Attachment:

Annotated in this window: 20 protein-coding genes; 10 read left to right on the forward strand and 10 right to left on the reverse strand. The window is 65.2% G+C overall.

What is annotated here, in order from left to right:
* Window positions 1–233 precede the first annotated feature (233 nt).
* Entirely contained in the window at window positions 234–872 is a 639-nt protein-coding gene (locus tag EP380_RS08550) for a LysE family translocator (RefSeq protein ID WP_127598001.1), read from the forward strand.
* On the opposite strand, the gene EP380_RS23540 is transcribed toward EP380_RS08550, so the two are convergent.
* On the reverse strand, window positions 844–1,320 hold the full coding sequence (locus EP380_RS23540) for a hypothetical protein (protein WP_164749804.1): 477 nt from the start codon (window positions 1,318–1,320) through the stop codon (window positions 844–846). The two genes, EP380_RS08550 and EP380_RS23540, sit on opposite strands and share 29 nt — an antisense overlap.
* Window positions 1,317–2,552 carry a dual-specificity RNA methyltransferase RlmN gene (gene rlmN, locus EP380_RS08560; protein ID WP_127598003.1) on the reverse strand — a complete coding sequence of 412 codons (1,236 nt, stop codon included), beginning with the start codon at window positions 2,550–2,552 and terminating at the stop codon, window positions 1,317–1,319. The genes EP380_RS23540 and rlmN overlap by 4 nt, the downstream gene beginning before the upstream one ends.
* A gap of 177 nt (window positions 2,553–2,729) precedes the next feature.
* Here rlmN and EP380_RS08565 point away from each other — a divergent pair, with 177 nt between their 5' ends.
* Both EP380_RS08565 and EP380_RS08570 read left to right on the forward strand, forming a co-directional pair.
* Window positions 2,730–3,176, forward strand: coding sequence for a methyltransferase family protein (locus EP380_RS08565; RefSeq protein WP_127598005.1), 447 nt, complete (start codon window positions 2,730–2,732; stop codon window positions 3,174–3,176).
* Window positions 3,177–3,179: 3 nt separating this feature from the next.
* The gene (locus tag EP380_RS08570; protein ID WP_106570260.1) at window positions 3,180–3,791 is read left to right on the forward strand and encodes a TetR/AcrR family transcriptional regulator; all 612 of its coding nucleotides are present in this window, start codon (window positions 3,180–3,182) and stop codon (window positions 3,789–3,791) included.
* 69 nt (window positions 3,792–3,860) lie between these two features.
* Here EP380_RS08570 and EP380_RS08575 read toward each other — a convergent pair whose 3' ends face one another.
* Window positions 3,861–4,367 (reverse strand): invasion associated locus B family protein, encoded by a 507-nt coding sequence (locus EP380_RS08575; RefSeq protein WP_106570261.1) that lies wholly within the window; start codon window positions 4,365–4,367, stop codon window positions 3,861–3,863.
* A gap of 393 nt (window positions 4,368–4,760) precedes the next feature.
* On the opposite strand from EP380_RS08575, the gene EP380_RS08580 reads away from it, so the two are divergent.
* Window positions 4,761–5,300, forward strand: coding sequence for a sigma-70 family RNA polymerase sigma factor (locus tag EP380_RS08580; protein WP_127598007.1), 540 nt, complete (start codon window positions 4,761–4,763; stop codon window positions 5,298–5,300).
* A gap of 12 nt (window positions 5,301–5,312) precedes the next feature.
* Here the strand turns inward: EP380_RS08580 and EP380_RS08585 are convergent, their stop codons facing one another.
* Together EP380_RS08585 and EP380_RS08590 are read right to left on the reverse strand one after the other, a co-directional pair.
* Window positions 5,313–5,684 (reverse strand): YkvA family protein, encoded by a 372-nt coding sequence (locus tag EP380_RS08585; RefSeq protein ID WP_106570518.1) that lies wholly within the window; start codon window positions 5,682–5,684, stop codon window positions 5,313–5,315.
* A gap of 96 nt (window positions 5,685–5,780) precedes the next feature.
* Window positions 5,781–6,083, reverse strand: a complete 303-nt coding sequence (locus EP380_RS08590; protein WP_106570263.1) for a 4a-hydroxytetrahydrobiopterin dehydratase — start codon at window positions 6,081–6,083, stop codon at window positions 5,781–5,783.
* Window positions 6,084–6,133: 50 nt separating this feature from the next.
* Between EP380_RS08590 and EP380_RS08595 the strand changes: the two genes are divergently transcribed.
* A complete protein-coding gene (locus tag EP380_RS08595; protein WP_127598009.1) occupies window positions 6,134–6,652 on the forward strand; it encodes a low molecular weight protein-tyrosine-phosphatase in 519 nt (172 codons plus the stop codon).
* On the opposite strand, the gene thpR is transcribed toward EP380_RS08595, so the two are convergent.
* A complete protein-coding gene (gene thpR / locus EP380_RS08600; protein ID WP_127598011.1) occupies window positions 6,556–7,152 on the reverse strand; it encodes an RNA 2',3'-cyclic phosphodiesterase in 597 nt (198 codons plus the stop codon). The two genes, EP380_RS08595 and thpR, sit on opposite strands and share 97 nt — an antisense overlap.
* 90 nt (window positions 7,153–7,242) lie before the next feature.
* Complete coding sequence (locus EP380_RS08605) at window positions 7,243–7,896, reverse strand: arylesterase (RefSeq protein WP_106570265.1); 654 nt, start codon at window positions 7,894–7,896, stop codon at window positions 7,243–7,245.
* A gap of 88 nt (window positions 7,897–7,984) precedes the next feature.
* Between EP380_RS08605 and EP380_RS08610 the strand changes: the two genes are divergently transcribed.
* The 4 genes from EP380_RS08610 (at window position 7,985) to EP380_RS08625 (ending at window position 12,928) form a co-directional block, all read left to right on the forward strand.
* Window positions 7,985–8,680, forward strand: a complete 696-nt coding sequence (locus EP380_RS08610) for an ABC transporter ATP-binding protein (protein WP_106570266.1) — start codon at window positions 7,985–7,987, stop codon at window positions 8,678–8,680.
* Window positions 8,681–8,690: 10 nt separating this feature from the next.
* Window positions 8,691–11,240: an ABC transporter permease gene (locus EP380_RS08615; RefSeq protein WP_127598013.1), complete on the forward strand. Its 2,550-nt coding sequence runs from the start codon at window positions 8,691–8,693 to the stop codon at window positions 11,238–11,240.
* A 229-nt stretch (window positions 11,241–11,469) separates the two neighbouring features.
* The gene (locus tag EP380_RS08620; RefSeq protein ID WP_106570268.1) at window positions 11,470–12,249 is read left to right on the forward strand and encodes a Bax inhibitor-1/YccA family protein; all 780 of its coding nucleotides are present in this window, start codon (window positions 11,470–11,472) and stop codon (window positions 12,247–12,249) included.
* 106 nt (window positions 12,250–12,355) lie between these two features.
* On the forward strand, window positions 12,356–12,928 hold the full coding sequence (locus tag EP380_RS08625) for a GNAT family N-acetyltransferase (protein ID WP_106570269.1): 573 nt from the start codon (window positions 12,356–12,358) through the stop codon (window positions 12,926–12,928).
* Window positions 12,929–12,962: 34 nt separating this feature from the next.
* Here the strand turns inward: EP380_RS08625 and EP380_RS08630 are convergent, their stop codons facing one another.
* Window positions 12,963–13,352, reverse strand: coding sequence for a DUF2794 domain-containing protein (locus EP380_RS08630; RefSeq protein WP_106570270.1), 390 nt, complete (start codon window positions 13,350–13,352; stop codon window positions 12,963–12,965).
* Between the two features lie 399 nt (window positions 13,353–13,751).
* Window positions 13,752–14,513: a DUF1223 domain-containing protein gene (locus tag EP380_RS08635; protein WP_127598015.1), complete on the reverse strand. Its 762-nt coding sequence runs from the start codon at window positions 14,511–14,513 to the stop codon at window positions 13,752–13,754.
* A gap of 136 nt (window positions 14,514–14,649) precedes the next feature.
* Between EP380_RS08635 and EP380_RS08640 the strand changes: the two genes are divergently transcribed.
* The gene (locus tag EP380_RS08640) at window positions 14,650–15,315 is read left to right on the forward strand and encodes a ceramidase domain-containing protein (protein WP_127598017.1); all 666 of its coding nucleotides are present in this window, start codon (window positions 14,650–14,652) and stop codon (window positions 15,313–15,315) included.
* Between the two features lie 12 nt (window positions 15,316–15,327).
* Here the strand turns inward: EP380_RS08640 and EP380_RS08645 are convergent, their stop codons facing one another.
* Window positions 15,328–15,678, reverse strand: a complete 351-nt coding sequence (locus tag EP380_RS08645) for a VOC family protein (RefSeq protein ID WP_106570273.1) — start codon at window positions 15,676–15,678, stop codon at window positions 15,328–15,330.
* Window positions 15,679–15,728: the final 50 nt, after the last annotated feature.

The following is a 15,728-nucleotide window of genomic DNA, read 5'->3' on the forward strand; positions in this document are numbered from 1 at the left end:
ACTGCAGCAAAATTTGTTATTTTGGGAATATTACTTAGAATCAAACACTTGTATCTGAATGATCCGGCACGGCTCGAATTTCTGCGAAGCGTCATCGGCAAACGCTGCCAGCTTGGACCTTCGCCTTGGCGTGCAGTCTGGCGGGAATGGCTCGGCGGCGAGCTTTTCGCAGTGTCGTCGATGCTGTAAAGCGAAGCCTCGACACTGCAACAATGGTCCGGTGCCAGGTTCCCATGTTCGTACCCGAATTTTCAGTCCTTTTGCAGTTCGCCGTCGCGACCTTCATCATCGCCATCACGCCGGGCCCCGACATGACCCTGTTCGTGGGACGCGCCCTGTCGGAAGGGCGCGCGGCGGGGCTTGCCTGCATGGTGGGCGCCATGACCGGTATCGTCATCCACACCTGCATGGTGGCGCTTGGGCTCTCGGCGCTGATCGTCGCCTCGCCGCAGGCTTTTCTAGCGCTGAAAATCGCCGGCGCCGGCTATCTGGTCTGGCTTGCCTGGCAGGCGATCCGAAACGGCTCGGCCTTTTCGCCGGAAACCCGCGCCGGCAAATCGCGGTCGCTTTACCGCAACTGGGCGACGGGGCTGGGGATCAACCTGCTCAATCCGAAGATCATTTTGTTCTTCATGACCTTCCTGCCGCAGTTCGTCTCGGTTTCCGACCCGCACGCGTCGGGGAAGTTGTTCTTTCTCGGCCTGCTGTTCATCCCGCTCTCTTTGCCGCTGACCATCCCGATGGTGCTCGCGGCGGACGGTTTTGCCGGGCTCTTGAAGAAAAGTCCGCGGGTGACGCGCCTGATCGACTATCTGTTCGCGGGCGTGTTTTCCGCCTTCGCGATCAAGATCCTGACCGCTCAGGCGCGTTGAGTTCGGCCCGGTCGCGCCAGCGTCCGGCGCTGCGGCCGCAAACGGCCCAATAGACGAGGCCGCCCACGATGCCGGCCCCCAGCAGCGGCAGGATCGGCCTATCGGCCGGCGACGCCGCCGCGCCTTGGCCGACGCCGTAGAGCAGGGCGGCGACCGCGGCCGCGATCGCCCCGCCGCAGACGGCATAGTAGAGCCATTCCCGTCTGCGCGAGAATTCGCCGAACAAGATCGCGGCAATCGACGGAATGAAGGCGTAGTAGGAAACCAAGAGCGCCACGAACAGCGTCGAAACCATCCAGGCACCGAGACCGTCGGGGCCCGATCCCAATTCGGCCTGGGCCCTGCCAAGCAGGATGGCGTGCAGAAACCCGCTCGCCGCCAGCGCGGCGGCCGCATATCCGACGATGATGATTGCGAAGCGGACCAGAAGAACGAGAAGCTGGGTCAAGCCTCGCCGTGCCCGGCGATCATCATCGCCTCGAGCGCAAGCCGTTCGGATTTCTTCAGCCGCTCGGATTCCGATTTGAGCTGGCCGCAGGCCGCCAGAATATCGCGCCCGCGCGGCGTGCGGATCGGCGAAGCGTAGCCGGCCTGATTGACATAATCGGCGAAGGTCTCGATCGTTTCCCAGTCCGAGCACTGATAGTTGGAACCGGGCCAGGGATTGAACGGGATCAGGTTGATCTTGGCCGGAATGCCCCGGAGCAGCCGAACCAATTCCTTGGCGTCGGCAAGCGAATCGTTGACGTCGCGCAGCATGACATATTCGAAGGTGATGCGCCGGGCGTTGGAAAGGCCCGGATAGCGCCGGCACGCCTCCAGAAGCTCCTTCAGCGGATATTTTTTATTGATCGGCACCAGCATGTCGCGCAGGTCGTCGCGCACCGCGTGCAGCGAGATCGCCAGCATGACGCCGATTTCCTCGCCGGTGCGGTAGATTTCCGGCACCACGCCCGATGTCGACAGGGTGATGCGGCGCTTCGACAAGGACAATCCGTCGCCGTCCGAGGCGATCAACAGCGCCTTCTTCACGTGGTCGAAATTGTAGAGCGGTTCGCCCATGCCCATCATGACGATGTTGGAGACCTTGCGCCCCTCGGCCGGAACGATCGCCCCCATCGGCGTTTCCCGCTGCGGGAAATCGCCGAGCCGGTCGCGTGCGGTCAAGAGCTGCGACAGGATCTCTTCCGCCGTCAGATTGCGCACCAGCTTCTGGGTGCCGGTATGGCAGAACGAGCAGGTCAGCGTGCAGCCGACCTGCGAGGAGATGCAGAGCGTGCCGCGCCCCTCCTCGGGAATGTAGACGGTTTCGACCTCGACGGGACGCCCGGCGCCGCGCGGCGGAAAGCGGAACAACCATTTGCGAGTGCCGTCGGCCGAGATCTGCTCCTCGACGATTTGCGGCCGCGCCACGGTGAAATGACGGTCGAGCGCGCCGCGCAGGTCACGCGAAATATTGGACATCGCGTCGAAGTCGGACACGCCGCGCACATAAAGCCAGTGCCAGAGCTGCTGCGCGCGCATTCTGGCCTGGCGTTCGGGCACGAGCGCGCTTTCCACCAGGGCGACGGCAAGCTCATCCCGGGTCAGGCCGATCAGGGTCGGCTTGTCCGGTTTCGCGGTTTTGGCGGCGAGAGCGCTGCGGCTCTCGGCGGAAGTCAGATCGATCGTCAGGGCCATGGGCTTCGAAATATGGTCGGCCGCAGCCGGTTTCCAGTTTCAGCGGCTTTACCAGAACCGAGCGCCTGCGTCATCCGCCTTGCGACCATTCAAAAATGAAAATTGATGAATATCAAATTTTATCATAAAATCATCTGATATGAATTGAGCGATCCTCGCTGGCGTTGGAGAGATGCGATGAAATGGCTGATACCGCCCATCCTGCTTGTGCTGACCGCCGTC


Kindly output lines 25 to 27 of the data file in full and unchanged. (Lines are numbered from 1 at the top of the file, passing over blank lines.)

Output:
* Window positions 5,781–6,083, reverse strand: a complete 303-nt coding sequence (locus EP380_RS08590; protein WP_106570263.1) for a 4a-hydroxytetrahydrobiopterin dehydratase — start codon at window positions 6,081–6,083, stop codon at window positions 5,781–5,783.
* Window positions 6,084–6,133: 50 nt separating this feature from the next.
* Between EP380_RS08590 and EP380_RS08595 the strand changes: the two genes are divergently transcribed.